College of Fisheries and Ocean Sciences
Alaska Stable Isotope Facility
Room 481 Duckering Building
Fairbanks, AK 99775
Mon, Tues, Thur
10:30 – 11:30 am
Gaglioti, B.V., D.H. Mann, P. Groves, M.L. Kunz, L.M. Farquharson, R.E. Reanier, B.M.Jones,
and M.J. Wooller. (2018). "Aeolian stratigraphy describes ice-age paleoenvironments
in unglaciated Arctic Alaska". Quaternary Science Reviews. 182:175–190.
Glassburn, C.L., B.A. Potter, J.L. Clark, J.D. Reuther, D.L. Bruning, and M.J. Wooller.
(2018). "Strontium and oxygen isotope profiles of sequentially sampled modern bison
(bison bison bison) teeth from Interior Alaska as proxies of seasonal mobility". Arctic Institute of North America. 71(2):183–200.
Mariash, H.L., M. Cazzanelli, M. Rautio , L. Hamerlik, M.J. Wooller, and K.S. Christoffersen.
(2018). "Changes in food web dynamics of low arctic ponds with varying content of
dissolved organic carbon". Arctic, Antarctic, and Alpine Research. 50(1)
Miller, G.H., J.W. Magee, M.L. Fogel, M.J. Wooller, P.P. Hesse, N.A. Spooner, B.J. Johnson, and L. Wallis. (2018). "Wolfe Creek Crater: A continuous sediment fill in the Australian Arid Zone records changes in monsoon strength through the Late Quaternary". Quaternary Science Reviews. 197:1–18.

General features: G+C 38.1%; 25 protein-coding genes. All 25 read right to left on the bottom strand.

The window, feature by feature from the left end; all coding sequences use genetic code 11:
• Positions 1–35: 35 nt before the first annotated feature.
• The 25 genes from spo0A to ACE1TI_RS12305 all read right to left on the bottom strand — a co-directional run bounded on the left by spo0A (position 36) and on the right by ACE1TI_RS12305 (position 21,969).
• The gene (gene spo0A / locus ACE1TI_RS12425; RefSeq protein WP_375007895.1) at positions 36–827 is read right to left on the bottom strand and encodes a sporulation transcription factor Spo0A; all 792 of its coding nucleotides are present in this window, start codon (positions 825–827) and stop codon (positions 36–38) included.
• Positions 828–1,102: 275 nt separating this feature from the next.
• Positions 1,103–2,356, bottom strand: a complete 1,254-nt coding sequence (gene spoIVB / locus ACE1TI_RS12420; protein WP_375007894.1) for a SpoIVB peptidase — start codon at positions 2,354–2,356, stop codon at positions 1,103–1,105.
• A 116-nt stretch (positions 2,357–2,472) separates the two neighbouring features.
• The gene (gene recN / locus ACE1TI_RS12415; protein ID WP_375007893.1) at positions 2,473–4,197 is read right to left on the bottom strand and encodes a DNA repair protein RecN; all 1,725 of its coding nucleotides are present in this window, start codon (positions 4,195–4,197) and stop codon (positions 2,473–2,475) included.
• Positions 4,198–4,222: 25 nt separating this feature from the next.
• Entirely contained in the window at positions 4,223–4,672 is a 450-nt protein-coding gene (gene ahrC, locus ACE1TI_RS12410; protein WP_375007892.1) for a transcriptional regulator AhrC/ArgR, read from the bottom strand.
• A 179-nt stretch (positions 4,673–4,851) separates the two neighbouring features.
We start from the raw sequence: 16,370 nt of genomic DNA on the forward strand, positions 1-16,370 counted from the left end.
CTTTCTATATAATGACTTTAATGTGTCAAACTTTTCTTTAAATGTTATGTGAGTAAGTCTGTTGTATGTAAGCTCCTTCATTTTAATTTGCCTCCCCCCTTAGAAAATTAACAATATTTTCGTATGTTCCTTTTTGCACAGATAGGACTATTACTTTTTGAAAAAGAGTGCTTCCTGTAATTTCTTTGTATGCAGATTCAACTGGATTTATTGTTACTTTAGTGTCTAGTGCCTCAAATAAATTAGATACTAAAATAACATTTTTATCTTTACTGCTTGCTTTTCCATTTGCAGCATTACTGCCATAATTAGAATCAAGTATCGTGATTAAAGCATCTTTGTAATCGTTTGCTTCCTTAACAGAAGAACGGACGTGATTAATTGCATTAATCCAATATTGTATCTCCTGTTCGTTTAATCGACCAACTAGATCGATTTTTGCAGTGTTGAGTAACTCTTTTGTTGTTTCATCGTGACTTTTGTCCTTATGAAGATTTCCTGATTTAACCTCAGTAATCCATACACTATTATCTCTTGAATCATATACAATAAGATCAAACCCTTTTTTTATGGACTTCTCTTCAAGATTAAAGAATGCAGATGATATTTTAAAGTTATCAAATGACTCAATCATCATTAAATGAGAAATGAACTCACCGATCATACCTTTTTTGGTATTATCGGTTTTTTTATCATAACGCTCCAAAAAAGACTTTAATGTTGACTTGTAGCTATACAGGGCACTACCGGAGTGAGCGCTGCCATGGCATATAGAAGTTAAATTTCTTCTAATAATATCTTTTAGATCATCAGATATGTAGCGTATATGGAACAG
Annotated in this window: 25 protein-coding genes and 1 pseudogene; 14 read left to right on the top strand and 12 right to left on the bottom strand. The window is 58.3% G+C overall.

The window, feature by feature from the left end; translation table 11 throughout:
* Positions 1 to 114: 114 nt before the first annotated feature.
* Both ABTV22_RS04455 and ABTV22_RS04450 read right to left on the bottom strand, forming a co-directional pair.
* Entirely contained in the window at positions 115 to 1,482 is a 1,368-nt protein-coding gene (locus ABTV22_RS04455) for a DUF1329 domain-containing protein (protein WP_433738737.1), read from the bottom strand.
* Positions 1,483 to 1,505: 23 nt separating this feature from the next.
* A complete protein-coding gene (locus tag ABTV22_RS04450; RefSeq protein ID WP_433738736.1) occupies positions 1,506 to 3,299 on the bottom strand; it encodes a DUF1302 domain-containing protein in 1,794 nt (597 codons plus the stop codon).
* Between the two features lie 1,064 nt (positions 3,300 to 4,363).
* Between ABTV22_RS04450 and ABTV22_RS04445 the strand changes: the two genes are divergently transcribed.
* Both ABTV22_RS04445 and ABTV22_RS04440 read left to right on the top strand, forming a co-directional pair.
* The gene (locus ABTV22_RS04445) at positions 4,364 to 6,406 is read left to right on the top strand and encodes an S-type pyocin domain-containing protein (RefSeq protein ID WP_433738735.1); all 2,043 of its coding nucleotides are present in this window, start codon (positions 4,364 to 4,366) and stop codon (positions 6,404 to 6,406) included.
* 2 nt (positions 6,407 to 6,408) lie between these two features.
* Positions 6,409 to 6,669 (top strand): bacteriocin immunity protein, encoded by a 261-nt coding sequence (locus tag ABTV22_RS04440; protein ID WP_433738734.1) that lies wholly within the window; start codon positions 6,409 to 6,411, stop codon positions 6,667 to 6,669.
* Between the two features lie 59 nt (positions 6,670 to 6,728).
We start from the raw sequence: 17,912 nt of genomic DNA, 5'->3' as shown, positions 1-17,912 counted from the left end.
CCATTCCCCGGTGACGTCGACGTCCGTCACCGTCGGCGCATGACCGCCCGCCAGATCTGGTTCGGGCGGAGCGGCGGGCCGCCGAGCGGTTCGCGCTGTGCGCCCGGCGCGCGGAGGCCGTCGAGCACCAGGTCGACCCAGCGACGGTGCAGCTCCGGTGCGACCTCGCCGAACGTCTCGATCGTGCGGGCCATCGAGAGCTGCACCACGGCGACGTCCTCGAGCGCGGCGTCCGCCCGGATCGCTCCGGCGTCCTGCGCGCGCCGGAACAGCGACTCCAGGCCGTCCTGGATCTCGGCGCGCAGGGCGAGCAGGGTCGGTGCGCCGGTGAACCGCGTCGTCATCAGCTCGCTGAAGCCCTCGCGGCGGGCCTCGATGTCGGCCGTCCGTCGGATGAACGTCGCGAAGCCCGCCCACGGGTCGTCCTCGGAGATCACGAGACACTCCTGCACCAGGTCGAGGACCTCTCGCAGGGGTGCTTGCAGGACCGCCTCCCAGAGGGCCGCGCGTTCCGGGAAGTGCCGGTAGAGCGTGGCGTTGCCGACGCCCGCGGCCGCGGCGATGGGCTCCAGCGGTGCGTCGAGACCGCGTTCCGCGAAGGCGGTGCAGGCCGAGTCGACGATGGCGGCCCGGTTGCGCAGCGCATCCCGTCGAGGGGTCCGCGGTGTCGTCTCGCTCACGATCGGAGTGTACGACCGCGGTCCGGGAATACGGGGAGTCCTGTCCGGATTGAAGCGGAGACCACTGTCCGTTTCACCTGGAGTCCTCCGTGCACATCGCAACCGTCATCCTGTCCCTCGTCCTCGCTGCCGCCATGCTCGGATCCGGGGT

Nelson, M.A., L.T. Quakenbush, B.A. Mahoney, B.D. Taras, and M.J. Wooller. (2018).
"Fifty years of Cook Inlet beluga whale feeding ecology from isotopes in bone and
teeth". Endangered Species Research. 36:77–87.
van Hardenbroek, M., A. Chakraborty, K.L. Davies, P. Harding, O. Heiri, A.C.G. Henderson,
J.A. Holmes, G.E. Lasher, M.J. Leng, V.N. Panizzo, L. Roberts, J. Schilder, C.N. Trueman,
and M.J. Wooller. (2018). "The stable isotope composition of organic and inorganic
fossils in lake sediment records: Current understanding, challenges, and future directions".
Quaternary Science Reviews. 196:154–176.
van Hardenbroek, M., P. Rinta, M.J. Wooller, J. Schilder, T. Stötter, and O. Heiri.
(2018). "Flotsam samples can help explain the delta13C and delta15N values of invertebrate
resting stages in lake sediment". Quaternary Science Reviews. 189:187–196.
Wooller, M.J., É. Saulnier-Talbot, B.A. Potter, S. Belmecheri, N. Bigelow, K. Choy,
L.C. Cwynar, K. Davies, R.W. Graham, J. Kurek, P. Langdon, A. Medeiros, R. Rawcliffe,
Y. Wang, and J.W. Williams. (2018). "A new terrestrial palaeoenvironmental record
from the Bering Land Bridge and context for human dispersal". Royal Society Open Science. 2018(5):180145.
Arppe, L., E. Kurki, M.J. Wooller, T.P. Luoto, M. Zajaczkowski, and A.E.K. Ojala.
(2017). "A 5500-year oxygen isotope record of high arctic environmental change from
southern Spitsbergen". The Holocene. 27(12):1948–1962.
Gaglioti, B.V., D.H. Mann, M.J. Wooller, B.M. Jones, G.C. Wiles, P. Groves, M.L. Kunz,
C.A. Baughman, and R.E. Reanier. (2017). "Younger-Dryas cooling and sea-ice feedbacks
were prominent features of the Pleistocene-Holocene transition in Arctic Alaska".